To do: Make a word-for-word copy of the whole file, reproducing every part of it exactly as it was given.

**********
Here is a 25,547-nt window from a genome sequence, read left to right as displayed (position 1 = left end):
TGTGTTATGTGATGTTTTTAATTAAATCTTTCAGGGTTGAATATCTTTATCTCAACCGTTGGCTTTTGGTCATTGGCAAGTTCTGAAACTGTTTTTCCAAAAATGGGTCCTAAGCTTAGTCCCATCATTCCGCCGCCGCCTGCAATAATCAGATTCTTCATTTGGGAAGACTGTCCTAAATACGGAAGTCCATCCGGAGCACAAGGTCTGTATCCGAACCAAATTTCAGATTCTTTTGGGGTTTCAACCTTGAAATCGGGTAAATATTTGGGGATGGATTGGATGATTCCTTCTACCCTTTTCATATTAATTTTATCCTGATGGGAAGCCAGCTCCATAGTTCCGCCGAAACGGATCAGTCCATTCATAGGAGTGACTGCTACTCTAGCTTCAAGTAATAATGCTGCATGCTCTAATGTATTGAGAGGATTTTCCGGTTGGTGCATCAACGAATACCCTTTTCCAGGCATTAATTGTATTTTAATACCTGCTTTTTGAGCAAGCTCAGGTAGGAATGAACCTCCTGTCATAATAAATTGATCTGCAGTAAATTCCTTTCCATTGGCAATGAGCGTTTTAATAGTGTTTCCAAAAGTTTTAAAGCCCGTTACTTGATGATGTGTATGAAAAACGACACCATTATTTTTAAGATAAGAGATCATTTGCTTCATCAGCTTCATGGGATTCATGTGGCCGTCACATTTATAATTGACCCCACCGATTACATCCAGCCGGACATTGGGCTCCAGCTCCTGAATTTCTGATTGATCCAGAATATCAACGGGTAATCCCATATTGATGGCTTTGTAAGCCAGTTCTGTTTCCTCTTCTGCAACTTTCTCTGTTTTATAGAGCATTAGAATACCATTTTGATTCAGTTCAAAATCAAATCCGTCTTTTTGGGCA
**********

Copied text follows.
Here is a 25,547-nt window from a genome sequence, read left to right as displayed (position 1 = left end):
TGTGTTATGTGATGTTTTTAATTAAATCTTTCAGGGTTGAATATCTTTATCTCAACCGTTGGCTTTTGGTCATTGGCAAGTTCTGAAACTGTTTTTCCAAAAATGGGTCCTAAGCTTAGTCCCATCATTCCGCCGCCGCCTGCAATAATCAGATTCTTCATTTGGGAAGACTGTCCTAAATACGGAAGTCCATCCGGAGCACAAGGTCTGTATCCGAACCAAATTTCAGATTCTTTTGGGGTTTCAACCTTGAAATCGGGTAAATATTTGGGGATGGATTGGATGATTCCTTCTACCCTTTTCATATTAATTTTATCCTGATGGGAAGCCAGCTCCATAGTTCCGCCGAAACGGATCAGTCCATTCATAGGAGTGACTGCTACTCTAGCTTCAAGTAATAATGCTGCATGCTCTAATGTATTGAGAGGATTTTCCGGTTGGTGCATCAACGAATACCCTTTTCCAGGCATTAATTGTATTTTAATACCTGCTTTTTGAGCAAGCTCAGGTAGGAATGAACCTCCTGTCATAATAAATTGATCTGCAGTAAATTCCTTTCCATTGGCAATGAGCGTTTTAATAGTGTTTCCAAAAGTTTTAAAGCCCGTTACTTGATGATGTGTATGAAAAACGACACCATTATTTTTAAGATAAGAGATCATTTGCTTCATCAGCTTCATGGGATTCATGTGGCCGTCACATTTATAATTGACCCCACCGATTACATCCAGCCGGACATTGGGCTCCAGCTCCTGAATTTCTGATTGATCCAGAATATCAACGGGTAATCCCATATTGATGGCTTTGTAAGCCAGTTCTGTTTCCTCTTCTGCAACTTTCTCTGTTTTATAGAGCATTAGAATACCATTTTGATTCAGTTCAAAATCAAATCCGTCTTTTTGGGCA